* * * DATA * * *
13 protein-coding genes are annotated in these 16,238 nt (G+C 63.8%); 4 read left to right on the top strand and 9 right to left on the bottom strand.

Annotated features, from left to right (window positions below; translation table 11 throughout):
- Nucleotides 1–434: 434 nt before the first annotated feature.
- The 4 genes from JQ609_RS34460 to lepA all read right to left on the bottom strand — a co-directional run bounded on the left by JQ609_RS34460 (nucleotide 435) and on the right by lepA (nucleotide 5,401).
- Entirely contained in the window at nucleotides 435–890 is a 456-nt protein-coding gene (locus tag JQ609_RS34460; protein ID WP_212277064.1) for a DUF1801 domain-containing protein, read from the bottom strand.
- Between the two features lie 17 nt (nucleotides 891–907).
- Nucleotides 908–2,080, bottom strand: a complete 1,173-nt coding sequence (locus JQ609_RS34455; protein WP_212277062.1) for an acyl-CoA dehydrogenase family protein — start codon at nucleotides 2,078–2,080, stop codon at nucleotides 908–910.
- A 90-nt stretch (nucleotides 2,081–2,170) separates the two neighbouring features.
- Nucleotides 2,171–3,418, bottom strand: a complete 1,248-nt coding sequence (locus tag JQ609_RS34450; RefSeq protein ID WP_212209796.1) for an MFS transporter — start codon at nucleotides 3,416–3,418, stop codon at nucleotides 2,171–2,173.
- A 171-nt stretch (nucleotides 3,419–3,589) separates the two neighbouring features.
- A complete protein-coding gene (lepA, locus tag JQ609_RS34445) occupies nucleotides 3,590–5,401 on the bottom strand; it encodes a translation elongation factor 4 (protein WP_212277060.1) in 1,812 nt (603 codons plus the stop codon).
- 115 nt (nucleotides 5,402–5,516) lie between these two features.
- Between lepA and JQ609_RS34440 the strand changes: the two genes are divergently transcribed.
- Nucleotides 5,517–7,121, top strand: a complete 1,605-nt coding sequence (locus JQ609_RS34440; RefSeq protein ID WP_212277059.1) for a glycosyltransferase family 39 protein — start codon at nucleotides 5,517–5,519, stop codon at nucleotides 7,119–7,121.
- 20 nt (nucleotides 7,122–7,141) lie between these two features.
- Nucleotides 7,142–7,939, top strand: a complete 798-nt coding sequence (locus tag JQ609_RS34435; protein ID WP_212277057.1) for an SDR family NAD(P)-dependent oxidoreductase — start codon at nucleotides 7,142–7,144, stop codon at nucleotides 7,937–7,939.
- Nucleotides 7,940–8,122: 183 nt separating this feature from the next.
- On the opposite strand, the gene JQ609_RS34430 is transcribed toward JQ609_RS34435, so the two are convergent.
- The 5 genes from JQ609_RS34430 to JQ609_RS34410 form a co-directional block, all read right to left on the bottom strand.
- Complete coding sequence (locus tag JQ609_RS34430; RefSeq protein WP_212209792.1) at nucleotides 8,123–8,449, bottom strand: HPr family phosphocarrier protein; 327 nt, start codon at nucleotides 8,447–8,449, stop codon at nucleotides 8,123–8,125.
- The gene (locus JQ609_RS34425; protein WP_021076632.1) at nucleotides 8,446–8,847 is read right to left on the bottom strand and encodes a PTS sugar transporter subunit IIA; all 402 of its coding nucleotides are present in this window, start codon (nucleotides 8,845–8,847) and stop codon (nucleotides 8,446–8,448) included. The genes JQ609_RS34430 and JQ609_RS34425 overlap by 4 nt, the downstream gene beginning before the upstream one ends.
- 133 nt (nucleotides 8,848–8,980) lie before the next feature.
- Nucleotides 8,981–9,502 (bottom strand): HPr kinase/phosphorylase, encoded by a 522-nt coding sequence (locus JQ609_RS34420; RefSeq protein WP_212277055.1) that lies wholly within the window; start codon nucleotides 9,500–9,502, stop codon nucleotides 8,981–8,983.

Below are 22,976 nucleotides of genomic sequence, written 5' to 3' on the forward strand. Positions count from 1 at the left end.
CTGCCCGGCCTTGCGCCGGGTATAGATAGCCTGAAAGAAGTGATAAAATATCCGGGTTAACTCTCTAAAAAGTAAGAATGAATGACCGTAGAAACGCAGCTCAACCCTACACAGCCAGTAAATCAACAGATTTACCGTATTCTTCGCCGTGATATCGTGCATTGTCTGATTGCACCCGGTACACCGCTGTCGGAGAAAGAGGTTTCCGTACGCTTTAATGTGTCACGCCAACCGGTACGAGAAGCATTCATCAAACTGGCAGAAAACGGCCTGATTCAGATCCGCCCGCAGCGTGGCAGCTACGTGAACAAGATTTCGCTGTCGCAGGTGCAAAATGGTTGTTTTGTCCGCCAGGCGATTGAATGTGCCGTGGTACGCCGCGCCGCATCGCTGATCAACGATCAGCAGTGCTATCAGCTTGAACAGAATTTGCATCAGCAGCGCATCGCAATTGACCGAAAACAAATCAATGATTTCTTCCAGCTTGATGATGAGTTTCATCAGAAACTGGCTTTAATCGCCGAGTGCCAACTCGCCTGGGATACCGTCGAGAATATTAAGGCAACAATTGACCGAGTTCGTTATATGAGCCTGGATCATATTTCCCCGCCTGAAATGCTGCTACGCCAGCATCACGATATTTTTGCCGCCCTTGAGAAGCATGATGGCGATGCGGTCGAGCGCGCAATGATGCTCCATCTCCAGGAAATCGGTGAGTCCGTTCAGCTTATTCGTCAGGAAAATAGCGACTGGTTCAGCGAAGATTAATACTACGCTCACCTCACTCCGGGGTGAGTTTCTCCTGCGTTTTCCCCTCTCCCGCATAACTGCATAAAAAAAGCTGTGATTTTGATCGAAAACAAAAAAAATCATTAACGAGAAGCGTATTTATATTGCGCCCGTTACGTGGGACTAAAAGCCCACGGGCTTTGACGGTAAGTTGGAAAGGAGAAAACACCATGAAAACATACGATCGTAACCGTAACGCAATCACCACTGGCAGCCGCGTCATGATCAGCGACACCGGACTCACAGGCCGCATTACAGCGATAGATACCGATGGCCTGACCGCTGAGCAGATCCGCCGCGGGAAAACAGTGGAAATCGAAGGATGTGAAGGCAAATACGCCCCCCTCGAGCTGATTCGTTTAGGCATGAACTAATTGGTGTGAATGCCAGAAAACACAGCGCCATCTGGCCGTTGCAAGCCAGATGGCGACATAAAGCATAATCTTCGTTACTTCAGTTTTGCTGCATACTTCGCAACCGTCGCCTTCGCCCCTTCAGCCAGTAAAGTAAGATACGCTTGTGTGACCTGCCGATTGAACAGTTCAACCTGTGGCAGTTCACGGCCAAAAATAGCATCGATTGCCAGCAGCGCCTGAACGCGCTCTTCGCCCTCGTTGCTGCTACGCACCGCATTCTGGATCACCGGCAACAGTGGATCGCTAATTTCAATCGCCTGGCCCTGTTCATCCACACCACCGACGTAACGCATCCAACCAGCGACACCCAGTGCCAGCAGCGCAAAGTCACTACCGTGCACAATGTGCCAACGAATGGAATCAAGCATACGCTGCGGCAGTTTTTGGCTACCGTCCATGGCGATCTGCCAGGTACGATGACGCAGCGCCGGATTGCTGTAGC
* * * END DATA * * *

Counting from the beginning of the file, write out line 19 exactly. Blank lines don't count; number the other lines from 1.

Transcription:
- The 5 genes from JQ609_RS34430 to JQ609_RS34410 form a co-directional block, all read right to left on the bottom strand.